Articles four and five of the NATO founding treaty of April 4, 1949 are core elements of the defense alliance. Above all, Article Five is considered the heart - it regulates the so-called alliance case.
Article Four states: "The parties shall consult each other if, in the opinion of either party, there is a threat to the integrity of the territory, to the political independence or to the security of either party." This does not have to result in concrete reactions.
Article Five provides that the Allies regard an armed attack against one or more of them as an attack against all of them. You agree to provide assistance. Specifically, it states that it is about the measures they consider necessary to restore and maintain the security of the North Atlantic area - including armed force.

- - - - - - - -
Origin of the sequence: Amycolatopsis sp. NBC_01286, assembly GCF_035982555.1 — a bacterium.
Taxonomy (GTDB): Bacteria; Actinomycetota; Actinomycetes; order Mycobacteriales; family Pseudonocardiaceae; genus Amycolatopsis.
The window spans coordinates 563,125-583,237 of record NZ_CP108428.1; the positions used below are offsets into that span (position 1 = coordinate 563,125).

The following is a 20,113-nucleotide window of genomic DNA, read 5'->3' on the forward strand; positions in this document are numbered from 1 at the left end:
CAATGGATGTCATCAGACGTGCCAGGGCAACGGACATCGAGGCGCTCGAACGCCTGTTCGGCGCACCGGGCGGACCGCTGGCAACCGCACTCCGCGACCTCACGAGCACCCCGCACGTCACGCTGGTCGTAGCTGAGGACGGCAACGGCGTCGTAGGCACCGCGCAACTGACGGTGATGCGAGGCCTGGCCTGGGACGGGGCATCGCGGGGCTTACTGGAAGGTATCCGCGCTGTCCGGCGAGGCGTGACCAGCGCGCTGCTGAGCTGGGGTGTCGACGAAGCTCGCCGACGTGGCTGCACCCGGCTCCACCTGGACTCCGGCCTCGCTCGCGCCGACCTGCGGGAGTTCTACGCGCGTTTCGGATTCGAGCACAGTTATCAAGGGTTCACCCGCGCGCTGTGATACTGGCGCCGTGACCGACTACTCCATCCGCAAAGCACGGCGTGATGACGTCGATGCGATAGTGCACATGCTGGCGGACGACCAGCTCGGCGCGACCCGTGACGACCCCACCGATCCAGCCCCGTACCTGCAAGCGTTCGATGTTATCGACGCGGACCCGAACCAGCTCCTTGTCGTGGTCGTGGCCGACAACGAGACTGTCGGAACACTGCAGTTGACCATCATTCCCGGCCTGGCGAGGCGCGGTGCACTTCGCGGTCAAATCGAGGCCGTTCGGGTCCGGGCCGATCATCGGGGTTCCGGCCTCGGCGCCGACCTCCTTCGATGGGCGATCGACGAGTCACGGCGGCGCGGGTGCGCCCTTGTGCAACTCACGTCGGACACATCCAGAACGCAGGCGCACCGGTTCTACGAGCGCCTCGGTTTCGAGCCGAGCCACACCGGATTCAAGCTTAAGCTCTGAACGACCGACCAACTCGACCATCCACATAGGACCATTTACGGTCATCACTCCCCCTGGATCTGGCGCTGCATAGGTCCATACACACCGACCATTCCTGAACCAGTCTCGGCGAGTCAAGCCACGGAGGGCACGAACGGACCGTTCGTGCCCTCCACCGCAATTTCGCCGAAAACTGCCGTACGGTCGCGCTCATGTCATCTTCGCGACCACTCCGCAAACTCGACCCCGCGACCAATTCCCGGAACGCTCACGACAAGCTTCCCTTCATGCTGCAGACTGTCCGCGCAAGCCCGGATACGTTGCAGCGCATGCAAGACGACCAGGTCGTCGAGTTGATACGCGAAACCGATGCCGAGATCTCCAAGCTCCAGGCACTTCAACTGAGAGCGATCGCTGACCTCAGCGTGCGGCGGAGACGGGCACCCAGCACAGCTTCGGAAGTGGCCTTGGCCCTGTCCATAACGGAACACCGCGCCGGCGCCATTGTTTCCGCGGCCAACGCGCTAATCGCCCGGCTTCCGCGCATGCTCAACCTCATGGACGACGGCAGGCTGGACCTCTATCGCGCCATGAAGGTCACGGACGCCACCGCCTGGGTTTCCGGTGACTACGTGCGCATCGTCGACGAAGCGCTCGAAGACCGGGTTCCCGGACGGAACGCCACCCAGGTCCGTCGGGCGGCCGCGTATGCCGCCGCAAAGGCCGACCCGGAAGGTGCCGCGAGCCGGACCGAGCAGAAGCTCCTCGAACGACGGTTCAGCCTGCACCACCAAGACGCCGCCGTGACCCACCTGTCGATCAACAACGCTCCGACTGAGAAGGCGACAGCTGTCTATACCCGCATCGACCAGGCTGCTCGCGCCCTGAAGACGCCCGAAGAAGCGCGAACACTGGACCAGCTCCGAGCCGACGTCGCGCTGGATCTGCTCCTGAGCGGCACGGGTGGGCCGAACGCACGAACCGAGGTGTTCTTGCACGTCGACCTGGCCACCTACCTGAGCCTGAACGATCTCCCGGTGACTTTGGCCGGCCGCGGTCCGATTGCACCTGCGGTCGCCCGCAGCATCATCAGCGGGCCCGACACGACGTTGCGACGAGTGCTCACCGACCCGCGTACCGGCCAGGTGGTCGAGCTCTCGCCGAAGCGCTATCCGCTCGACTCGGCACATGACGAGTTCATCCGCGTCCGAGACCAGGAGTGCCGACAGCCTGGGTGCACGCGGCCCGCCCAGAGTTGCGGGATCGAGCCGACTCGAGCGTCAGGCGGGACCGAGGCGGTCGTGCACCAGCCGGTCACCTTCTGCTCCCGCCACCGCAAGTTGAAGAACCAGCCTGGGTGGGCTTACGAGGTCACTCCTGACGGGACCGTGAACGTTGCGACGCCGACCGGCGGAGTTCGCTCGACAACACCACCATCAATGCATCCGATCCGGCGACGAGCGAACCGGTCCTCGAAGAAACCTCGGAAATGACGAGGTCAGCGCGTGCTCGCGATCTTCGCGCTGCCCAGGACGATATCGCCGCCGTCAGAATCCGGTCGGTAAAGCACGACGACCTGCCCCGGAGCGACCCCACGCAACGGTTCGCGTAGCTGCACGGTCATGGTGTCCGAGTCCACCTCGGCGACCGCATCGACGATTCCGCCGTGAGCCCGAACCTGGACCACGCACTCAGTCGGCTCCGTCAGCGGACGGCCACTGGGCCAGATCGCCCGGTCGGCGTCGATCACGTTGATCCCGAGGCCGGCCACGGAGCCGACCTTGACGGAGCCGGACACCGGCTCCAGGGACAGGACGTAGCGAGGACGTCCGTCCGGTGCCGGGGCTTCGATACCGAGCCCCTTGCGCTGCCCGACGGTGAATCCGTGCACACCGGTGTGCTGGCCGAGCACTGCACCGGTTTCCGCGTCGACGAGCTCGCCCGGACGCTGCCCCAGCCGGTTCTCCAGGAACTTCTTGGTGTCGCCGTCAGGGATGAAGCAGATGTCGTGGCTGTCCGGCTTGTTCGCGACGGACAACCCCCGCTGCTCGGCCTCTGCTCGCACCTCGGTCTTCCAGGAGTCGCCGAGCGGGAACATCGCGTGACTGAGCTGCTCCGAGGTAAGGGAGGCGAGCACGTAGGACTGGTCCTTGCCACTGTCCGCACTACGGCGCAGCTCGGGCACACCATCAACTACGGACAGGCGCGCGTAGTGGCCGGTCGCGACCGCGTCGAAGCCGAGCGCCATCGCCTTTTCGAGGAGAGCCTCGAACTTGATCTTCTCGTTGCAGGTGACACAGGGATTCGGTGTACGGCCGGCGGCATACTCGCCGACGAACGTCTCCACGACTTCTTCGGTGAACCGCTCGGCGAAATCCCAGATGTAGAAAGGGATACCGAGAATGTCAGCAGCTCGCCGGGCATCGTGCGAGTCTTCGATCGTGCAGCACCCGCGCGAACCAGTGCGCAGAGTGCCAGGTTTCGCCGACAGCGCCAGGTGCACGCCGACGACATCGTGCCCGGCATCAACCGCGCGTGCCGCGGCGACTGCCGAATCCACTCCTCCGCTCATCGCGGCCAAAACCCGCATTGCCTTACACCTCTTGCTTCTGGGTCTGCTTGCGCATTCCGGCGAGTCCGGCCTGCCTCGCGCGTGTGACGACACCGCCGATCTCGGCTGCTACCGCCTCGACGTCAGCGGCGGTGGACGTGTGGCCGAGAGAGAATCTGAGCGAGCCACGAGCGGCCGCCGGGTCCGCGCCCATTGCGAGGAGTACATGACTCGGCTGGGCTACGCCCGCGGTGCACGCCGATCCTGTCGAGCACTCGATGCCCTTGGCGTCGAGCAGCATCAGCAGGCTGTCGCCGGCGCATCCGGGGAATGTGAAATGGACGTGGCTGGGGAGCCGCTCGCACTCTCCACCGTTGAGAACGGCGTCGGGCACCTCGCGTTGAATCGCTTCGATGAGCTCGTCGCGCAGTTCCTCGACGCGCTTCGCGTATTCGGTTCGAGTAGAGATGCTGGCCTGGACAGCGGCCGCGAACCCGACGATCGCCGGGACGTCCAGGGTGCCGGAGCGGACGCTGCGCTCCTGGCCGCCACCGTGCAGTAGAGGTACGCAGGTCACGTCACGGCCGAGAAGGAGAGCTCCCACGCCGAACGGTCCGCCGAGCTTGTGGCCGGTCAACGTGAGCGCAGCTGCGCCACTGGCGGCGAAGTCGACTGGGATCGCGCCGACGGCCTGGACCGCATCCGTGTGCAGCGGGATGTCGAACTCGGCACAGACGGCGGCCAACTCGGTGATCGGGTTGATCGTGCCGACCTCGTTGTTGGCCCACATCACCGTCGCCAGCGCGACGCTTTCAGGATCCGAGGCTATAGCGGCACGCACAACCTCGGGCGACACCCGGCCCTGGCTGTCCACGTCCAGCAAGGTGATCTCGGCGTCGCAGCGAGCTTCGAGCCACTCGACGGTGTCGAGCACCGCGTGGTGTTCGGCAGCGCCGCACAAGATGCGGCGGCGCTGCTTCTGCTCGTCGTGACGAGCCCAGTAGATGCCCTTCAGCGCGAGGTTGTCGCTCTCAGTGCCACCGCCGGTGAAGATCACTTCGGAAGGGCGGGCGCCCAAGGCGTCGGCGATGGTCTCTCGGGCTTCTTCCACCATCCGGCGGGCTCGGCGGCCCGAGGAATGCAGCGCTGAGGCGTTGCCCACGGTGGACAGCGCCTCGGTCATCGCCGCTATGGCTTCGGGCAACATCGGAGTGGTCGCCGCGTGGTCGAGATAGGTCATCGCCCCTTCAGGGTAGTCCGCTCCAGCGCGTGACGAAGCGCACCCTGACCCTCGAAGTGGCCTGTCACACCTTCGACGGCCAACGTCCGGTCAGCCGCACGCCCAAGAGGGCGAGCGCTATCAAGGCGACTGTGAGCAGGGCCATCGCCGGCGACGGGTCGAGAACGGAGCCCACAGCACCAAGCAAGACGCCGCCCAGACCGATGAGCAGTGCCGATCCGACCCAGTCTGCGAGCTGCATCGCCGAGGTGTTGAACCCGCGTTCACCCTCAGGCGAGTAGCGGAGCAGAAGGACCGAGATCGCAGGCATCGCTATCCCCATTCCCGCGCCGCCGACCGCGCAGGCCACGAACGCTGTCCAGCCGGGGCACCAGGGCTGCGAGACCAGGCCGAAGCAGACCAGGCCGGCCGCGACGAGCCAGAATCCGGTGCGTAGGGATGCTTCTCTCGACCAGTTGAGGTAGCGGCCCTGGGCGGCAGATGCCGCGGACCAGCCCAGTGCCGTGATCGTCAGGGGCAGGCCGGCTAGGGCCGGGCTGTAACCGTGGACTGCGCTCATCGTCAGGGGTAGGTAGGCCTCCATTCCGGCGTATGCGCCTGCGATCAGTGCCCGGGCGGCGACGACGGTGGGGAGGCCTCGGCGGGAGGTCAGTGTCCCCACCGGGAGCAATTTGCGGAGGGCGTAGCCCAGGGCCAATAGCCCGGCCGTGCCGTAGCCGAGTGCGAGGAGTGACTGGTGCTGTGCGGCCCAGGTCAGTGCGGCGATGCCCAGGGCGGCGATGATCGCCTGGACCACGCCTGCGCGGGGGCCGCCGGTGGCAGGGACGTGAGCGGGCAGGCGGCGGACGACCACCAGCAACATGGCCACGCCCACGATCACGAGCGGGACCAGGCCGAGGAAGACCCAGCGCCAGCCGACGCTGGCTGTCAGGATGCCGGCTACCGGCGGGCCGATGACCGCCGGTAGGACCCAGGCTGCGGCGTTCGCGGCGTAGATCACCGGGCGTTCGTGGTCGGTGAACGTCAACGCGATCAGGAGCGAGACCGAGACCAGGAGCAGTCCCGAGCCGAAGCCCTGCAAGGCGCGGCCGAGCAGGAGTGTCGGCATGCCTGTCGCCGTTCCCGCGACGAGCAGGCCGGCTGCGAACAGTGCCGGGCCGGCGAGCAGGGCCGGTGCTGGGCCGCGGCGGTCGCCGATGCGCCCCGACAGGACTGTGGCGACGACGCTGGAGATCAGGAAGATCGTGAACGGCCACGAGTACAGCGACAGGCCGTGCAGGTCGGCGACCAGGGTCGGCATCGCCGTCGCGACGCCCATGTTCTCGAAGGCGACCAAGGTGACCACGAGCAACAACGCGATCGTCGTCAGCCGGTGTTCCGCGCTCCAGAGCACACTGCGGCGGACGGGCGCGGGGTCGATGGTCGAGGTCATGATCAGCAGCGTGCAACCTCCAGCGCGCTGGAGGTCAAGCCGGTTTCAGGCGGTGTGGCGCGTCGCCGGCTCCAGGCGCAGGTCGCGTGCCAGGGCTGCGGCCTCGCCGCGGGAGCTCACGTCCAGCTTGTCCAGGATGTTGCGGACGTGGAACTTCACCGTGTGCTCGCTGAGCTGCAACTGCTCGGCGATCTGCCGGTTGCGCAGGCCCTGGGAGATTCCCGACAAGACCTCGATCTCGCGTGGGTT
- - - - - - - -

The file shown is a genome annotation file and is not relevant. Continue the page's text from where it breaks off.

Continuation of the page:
Article Five has only been activated once in NATO's face, after the attacks of September 11, 2001. This led to Germany and other NATO countries taking part in the war against the Taliban and the Al-Qaeda terrorist organization in Afghanistan . However, the wording of the article does not state that NATO countries have to send their own troops to provide support, for example. It only obliges to take immediate measures that the respective NATO state deems necessary.